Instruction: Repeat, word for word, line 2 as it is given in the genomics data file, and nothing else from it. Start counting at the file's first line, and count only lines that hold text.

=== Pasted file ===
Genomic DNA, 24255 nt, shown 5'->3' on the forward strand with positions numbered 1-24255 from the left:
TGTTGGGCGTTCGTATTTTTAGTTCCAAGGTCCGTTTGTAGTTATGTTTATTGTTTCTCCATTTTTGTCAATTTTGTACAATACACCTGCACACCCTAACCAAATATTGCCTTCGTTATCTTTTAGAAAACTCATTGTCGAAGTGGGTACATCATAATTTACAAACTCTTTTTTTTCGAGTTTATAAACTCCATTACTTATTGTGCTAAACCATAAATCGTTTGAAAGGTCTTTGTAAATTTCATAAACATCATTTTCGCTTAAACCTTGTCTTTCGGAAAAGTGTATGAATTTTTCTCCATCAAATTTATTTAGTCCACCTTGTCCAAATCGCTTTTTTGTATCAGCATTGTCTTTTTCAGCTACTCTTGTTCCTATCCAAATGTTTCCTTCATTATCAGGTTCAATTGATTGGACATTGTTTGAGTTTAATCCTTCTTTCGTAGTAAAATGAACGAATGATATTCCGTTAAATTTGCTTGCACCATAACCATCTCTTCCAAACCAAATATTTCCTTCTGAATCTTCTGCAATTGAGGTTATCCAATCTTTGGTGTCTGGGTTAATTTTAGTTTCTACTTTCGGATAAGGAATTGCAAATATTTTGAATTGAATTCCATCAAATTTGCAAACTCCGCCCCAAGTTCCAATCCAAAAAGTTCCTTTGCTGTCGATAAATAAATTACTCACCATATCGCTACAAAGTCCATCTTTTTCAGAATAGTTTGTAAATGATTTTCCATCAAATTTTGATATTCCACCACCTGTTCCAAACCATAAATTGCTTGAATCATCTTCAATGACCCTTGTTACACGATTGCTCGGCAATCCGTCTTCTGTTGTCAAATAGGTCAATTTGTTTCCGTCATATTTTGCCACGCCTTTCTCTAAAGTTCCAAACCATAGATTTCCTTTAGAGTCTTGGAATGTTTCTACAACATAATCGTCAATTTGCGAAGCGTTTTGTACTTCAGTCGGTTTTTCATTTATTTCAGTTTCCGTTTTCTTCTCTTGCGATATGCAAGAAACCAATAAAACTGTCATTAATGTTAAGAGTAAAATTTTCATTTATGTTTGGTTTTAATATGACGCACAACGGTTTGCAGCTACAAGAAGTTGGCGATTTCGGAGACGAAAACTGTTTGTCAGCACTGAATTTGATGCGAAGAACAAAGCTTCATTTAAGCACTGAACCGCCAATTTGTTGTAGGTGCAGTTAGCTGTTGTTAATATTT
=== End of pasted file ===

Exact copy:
TGTTGGGCGTTCGTATTTTTAGTTCCAAGGTCCGTTTGTAGTTATGTTTATTGTTTCTCCATTTTTGTCAATTTTGTACAATACACCTGCACACCCTAACCAAATATTGCCTTCGTTATCTTTTAGAAAACTCATTGTCGAAGTGGGTACATCATAATTTACAAACTCTTTTTTTTCGAGTTTATAAACTCCATTACTTATTGTGCTAAACCATAAATCGTTTGAAAGGTCTTTGTAAATTTCATAAACATCATTTTCGCTTAAACCTTGTCTTTCGGAAAAGTGTATGAATTTTTCTCCATCAAATTTATTTAGTCCACCTTGTCCAAATCGCTTTTTTGTATCAGCATTGTCTTTTTCAGCTACTCTTGTTCCTATCCAAATGTTTCCTTCATTATCAGGTTCAATTGATTGGACATTGTTTGAGTTTAATCCTTCTTTCGTAGTAAAATGAACGAATGATATTCCGTTAAATTTGCTTGCACCATAACCATCTCTTCCAAACCAAATATTTCCTTCTGAATCTTCTGCAATTGAGGTTATCCAATCTTTGGTGTCTGGGTTAATTTTAGTTTCTACTTTCGGATAAGGAATTGCAAATATTTTGAATTGAATTCCATCAAATTTGCAAACTCCGCCCCAAGTTCCAATCCAAAAAGTTCCTTTGCTGTCGATAAATAAATTACTCACCATATCGCTACAAAGTCCATCTTTTTCAGAATAGTTTGTAAATGATTTTCCATCAAATTTTGATATTCCACCACCTGTTCCAAACCATAAATTGCTTGAATCATCTTCAATGACCCTTGTTACACGATTGCTCGGCAATCCGTCTTCTGTTGTCAAATAGGTCAATTTGTTTCCGTCATATTTTGCCACGCCTTTCTCTAAAGTTCCAAACCATAGATTTCCTTTAGAGTCTTGGAATGTTTCTACAACATAATCGTCAATTTGCGAAGCGTTTTGTACTTCAGTCGGTTTTTCATTTATTTCAGTTTCCGTTTTCTTCTCTTGCGATATGCAAGAAACCAATAAAACTGTCATTAATGTTAAGAGTAAAATTTTCATTTATGTTTGGTTTTAATATGACGCACAACGGTTTGCAGCTACAAGAAGTTGGCGATTTCGGAGACGAAAACTGTTTGTCAGCACTGAATTTGATGCGAAGAACAAAGCTTCATTTAAGCACTGAACCGCCAATTTGTTGTAGGTGCAGTTAGCTGTTGTTAATATTT